Tunis/Tunisia — Mayors and their assistants from Tunisia, Arab, Islamic and European countries, members of the Network of Mediterranean Cities, discussed Wednesday at the headquarters of the Tunis City Hall the issue of "Bringing Mediterranean municipalities closer to citizens, decentralisation and inter-municipal cooperation to improve services".
The participants underlined the importance of this issue in the process of establishing local democracy and citizen participation, which is still at the beginning of its experience in the southern Mediterranean, despite the progress of the Tunisian experience in the context of the Arab Spring and political transformations.
"The demand for democracy and the improvement of the quality of life is increasing on a daily basis in the Mediterranean region, and local authorities must be democratic to be able to meet aspirations," concluded the seminar in a summary given by Vincent Garces, president of the Mediterranean Citizens' Forum.
The seminar presented the experiences of municipalities from several European, Arab and Islamic countries, namely Tunis, Sidi Bou Said, Carthage, Marsa, Sfax, Tetouan, Morocco, Dubrovnik, Cyprus, Larnaca, Izmir, Barcelona, Zarqa and Salt in Jordan, as well as the evolution of the experience of local governance, the creation of municipalities in Libya over the last eight years and the Union of Lebanese Municipalities.
The Tunisian experience in supporting municipal authorities and its independence from central authorities arouses the interest of Mediterranean and European countries as a way of consolidating democracy at local level and as an experience that can inspire countries in political transition and serve as a catalyst for cooperation between Mediterranean municipalities, according to the interventions of the seminar participants.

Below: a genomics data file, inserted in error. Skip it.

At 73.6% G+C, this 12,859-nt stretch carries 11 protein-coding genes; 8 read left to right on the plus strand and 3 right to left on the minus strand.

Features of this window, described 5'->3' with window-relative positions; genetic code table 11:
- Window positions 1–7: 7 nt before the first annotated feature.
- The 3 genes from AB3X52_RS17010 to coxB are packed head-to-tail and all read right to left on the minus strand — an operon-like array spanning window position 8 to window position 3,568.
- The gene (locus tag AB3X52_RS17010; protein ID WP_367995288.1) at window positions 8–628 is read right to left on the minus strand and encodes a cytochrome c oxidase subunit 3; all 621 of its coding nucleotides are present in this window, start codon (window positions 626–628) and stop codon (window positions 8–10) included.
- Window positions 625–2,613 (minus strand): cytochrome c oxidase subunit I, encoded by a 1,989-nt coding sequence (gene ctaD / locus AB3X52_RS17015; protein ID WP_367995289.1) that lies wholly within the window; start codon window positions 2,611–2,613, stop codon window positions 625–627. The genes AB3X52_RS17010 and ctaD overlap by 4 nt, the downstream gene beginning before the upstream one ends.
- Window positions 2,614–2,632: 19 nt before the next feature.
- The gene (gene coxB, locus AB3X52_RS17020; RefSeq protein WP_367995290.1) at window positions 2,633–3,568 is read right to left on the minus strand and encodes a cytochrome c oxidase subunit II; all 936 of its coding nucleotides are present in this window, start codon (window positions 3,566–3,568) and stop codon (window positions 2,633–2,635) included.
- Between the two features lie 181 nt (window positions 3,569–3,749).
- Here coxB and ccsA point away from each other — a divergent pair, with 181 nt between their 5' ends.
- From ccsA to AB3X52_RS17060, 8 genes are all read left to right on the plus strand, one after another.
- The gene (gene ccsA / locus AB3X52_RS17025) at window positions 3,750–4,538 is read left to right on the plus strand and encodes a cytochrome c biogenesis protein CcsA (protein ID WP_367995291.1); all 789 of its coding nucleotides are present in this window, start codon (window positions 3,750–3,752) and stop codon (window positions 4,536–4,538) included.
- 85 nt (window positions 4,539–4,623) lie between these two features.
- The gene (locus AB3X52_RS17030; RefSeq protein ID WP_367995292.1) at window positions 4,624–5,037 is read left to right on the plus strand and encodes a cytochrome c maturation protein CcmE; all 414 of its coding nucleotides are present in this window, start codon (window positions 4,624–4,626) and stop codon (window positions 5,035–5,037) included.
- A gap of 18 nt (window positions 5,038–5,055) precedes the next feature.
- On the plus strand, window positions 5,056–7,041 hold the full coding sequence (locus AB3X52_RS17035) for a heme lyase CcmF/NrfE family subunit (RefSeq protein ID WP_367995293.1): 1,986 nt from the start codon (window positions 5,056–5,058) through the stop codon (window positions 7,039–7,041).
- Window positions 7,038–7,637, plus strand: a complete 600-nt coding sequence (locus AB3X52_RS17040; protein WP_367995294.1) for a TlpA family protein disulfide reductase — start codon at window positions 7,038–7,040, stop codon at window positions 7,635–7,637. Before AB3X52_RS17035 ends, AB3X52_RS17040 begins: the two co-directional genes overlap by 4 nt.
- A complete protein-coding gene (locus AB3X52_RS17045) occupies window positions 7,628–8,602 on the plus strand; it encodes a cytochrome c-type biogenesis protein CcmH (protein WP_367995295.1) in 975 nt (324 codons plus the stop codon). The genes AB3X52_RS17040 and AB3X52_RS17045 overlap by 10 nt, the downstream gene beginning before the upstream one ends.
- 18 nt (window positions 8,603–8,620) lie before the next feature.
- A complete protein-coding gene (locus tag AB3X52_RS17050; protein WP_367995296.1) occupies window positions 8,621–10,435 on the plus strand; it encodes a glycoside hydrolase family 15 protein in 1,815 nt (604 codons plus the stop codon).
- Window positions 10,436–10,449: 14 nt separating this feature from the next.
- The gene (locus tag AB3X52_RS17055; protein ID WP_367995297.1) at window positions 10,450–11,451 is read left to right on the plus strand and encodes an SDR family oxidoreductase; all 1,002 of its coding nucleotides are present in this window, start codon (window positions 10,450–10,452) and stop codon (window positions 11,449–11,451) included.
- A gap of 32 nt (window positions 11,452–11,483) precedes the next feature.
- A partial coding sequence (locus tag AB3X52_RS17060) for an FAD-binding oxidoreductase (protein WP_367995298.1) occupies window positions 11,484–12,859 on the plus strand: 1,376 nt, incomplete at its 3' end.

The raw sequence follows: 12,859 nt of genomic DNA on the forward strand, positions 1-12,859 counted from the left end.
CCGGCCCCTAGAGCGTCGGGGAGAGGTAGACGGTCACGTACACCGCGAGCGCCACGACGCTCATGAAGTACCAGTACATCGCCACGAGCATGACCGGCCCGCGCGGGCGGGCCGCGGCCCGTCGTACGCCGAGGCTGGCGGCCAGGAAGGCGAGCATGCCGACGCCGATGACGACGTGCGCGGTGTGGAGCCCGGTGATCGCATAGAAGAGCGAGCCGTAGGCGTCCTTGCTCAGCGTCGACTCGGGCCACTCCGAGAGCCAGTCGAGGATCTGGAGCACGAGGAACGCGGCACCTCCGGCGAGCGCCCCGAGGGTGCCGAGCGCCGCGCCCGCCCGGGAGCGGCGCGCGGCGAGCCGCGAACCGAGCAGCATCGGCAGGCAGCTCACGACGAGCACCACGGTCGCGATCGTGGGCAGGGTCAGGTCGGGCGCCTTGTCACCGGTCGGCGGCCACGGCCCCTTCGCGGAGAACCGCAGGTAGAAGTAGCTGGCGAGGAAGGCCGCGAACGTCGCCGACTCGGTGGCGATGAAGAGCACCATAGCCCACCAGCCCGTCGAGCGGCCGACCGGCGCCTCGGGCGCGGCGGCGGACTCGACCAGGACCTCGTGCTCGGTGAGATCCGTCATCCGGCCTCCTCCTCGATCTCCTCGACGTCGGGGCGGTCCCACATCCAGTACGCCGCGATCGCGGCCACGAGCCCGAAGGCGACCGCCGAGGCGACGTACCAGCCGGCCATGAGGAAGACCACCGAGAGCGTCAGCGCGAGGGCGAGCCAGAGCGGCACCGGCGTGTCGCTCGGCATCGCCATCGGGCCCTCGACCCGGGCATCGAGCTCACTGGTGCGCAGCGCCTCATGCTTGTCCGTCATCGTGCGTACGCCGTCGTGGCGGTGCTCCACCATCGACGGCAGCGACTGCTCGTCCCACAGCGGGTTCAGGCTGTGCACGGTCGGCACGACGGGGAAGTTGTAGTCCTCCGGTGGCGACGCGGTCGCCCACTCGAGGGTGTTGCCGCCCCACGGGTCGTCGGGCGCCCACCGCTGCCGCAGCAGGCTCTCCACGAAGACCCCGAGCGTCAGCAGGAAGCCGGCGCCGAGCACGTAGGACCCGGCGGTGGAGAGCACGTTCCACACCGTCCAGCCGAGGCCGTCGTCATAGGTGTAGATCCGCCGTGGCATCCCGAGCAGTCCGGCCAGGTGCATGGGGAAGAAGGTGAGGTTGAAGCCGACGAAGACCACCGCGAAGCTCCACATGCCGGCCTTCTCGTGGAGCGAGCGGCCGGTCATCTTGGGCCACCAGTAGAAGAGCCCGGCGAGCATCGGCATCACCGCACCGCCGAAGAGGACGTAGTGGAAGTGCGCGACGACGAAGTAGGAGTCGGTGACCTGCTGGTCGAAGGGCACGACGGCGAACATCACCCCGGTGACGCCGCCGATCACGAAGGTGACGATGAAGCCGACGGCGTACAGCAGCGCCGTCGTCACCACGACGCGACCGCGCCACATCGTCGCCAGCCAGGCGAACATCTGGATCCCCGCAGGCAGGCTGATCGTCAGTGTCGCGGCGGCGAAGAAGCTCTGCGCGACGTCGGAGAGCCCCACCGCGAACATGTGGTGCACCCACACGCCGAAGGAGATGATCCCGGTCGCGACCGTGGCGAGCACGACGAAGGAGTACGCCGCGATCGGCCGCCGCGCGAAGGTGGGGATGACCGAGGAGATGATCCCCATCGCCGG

The Mayor of Tunis, Souad Abdelrahim, recalled that Tunisia is going through a process to bring power closer to citizens and to respond more to their aspirations and involve them in the management of local and municipal affairs, in order to free municipalities that are still subject to central and governmental power from isolation, a task based on a full chapter and 12 articles in the 2014 Constitution, and a course that has had several successes, the most important of which is the concentration of elected municipal councils that exercise their powers in a democratic manner, but face many challenges and difficulties.
She highlighted the main difficulties faced by elected municipal councils and their strategic development plans, related to the reduction of financial resources in the light of the persistent economic difficulties in the phase of democratic transition and the lack of finalisation of the establishment of structures to implement the decisions of local authorities.
Abderrahim also pointed out the shortcomings of the legal framework, such as those of the code of local authorities, the absence of organisational decrees ensuring protection for the mayor in the execution of his decisions, the weakness of the deterrent system of the municipal police and the environmental police, which the municipalities are demanding to place under their authority, and not under the authority of the Ministry of the Interior.
Ahmed Jalal Al-Banani, member of the Sidi Boussaid Municipal Council, gave an overview of the experience of tripartite cooperation between his municipality and the municipalities of Carthage and Marsa in the implementation of projects and the joint exploitation of resources and funds in cooperation with the United Nations Development Programme. He indicated that this cooperation is expected to develop in the future, pending a pilot legal system in order to catalyse the rest of the municipalities of the republic willing to mobilize their own resources in the context of a reduction in dependence on the central authority
As Tunisian municipalities move towards greater independence from the central government and administrative authorities, other Arab and Islamic experiences presented, such as those of Lebanese, Jordanian and Turkish municipalities, and the path of local and municipal governance in Libya, continue to face problems related to the absence or weakness of democracy, the domination of the executive power and the lack of skills, according to the interventions of participants who stressed that they are aware of the importance of decentralization and citizenship.
The seminar was attended by the Secretary General of the Mediterranean Cities Network, Joseph Molina, the Mayor of Tetouan, Mohamed Adaamer, the President of the National Federation of Tunisian Cities, Nazek Ben Jannat, the representative of the Ministry of Local Government in Libya, Salah Fateh, the Mayor of Dubrovnik, Jelka Tabsic, the representative of the "Regional Coalition of Cities", Touhami Rahim, and the Mayor of Mina in Lebanon, Abdelkader Alameldin.
The Network of Mediterranean Cities operates within the framework of the Euro-Mediterranean path for development and peace in the Mediterranean region.